The importance of tidy veterinary data

by By Kevin Keystone

6 min read

One of the challenges of data is that sometimes it takes wrestling with complexity to produce clear, beautiful figures. That’s at the heart of what the Vetsource Data & Insights team does — taking complex data and making it clear, informative, and attractive.

In this chart, patient demographics are clearly broken down by color. You can see that the average canine age is 6.8 years old and the average feline age is 7.5. But what about what you can’t see? Follow the tale of two pets — Max and Bubba — and their questionable data, as well as tips to keep your data tidy.

Max, the ultimate senior canine

Max was born just shy of the turn of the century — the 20th century, that is. According to his practice’s database, he was born just a few hours before midnight on December 31, 1899, and he’s still alive and kicking.

Digging into the practice data further, 66,145 other pets are as old as or older than Max. One was born in the year 4 A.D., making her over 2,000 years old. Several thousand were mysteriously born a few hours after Max, at 12:00 a.m. on January 1, 1900.

Bubba, coming to you from the future

Bubba was, by all appearances, an ordinary domestic short-haired cat. Loving and with a kind face, he was a sweet cat who sadly passed away a few years ago. But Bubba died with a secret: He could bend the rules of the space-time continuum. According to his practice’s data, Bubba was born in Spring 9500, which represents a double mystery — not only was he born in the future, he died in the past.

The stories of Max and Bubba demonstrate the importance of keeping your veterinary data tidy. Not sure where to begin data cleanup? Check out these tips to get started.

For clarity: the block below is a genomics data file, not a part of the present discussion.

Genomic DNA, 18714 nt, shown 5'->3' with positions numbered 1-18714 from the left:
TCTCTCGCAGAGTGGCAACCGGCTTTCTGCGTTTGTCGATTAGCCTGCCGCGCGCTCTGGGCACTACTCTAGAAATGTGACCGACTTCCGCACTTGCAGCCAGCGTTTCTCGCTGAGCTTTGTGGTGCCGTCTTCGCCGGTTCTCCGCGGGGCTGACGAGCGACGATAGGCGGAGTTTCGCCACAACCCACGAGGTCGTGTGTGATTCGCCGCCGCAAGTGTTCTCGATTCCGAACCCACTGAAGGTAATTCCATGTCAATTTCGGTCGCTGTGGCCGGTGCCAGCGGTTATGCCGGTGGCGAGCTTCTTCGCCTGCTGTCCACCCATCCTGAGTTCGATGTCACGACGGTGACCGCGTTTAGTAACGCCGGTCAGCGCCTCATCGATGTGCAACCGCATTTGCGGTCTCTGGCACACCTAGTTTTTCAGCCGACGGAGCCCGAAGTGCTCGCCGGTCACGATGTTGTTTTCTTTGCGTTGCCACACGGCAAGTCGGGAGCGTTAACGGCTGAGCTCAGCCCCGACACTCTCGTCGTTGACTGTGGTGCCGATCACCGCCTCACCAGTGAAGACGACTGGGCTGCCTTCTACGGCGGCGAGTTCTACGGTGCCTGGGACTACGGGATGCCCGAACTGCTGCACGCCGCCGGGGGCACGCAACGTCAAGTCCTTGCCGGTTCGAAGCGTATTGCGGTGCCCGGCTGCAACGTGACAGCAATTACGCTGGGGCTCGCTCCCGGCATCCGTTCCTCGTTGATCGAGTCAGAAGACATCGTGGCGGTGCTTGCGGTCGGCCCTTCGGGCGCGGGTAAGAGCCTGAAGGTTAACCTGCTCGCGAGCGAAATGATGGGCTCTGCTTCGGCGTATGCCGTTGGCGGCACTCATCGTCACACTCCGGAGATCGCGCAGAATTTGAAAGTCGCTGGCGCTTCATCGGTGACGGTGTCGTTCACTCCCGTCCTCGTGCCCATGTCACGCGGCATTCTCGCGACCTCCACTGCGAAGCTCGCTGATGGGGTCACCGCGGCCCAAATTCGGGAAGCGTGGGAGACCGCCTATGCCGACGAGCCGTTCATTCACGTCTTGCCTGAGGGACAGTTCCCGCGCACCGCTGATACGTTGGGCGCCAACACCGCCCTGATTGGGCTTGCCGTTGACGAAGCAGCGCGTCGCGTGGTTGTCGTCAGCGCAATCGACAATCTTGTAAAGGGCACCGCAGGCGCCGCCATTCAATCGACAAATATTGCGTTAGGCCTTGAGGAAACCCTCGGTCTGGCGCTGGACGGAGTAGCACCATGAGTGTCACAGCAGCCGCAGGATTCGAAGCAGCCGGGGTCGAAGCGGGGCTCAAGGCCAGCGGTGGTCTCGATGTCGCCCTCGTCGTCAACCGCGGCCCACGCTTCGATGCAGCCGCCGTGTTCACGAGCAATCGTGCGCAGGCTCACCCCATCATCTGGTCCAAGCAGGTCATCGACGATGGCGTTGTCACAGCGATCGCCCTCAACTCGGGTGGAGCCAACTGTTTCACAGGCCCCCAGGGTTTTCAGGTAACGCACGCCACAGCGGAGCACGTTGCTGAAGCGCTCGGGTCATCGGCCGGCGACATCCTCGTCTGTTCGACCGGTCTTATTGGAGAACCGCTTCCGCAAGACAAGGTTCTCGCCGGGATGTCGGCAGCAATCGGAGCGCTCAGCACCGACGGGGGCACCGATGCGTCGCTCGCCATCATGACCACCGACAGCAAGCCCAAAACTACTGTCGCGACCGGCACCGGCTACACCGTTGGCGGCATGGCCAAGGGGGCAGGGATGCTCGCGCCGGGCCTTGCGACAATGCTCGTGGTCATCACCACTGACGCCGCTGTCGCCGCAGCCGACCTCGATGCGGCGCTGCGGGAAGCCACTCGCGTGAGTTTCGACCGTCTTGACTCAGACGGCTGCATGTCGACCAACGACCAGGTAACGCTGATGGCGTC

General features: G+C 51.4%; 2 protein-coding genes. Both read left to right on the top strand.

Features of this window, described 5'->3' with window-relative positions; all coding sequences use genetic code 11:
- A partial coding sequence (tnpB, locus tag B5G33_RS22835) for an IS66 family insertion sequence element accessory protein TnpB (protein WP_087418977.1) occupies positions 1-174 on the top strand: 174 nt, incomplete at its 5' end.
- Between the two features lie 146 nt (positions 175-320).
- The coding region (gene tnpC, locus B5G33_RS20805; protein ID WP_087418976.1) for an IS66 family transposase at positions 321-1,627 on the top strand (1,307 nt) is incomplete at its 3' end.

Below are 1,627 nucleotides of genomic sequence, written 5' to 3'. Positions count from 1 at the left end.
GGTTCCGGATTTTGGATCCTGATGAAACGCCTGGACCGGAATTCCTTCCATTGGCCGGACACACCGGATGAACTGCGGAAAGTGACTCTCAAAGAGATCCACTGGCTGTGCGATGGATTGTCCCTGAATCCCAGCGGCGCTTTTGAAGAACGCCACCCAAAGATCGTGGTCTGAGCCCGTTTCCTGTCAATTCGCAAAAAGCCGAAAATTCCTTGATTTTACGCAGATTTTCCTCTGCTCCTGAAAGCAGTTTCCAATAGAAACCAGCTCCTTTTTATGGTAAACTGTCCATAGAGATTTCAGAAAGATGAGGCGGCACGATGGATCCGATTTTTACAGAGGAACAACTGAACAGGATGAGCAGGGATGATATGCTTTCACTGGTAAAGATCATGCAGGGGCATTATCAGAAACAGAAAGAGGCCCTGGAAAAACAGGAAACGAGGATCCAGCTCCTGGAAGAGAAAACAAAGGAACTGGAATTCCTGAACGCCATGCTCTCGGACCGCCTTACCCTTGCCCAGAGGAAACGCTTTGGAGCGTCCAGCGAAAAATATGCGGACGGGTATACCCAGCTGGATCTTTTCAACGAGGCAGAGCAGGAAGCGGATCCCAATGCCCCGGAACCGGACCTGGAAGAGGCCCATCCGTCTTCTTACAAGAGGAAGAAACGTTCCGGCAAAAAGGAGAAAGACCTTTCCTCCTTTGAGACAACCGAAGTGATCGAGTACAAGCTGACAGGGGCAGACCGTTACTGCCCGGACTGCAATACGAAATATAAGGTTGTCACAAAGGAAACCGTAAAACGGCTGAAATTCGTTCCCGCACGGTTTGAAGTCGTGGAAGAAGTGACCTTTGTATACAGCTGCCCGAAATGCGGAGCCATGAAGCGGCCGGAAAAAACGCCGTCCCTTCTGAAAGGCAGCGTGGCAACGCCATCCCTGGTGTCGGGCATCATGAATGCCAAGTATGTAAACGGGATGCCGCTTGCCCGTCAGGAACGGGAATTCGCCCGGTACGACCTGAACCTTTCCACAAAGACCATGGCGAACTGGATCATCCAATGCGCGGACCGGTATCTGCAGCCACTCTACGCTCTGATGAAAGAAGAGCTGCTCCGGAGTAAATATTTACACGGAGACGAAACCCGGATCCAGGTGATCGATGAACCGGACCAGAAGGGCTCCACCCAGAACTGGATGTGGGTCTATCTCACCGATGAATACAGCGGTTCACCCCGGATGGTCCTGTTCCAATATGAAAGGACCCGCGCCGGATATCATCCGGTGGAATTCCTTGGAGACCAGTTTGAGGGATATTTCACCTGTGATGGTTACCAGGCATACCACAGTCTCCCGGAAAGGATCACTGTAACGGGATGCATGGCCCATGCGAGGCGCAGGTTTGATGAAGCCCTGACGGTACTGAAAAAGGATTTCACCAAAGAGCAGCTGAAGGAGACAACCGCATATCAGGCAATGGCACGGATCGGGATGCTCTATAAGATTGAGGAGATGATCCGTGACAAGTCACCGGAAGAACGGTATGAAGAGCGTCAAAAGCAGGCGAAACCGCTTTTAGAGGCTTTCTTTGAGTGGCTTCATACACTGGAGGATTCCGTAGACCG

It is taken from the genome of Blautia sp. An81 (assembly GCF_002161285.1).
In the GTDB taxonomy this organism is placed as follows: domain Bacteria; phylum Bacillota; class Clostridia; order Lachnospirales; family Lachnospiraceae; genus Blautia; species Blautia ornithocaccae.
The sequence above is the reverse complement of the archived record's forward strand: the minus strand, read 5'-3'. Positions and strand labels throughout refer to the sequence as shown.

Keep your practice data tidy, one byte at a time

  • Required fields: These can be tricky. If a field is required and you don’t know the value or have a good estimate, use a standard alternative that everyone in your practice agrees on. (This, by the way, can explain several thousand pets born on January 1, 1900.) Good options for required text fields are “null” (meaning “no value” in data-speak) or NA (for “not applicable”), “9999” for numerical fields, and 01/01/1900 for date fields.
  • Non-required fields: If you don’t know the value and don’t have a useful estimate, the best data is no data. Leave it blank.
  • All data in its place: Avoid putting data where it doesn’t belong. For example, if a pet is deceased, mark them as deceased in the appropriate field instead of putting “Bogard (deceased)” in the name field. If the field you’re looking for isn’t available, put it in a notes field and develop a shared practice about what goes there.
  • Special characters: These are great for passwords, but bad for data. The fewer * & % $ # ( ) – [ ] you have, the better.
  • Formatting: Use standard and agreed-upon formats for dates (e.g., MM/DD/YYYY), phone numbers (e.g., xxx-xxx-xxxx), and addresses (i.e., how to enter unit numbers).
  • Data protocols: Communication is the key to standardization. Once you have your data protocols in place, share them with the rest of your team.
Kevin Keystone

Kevin Keystone

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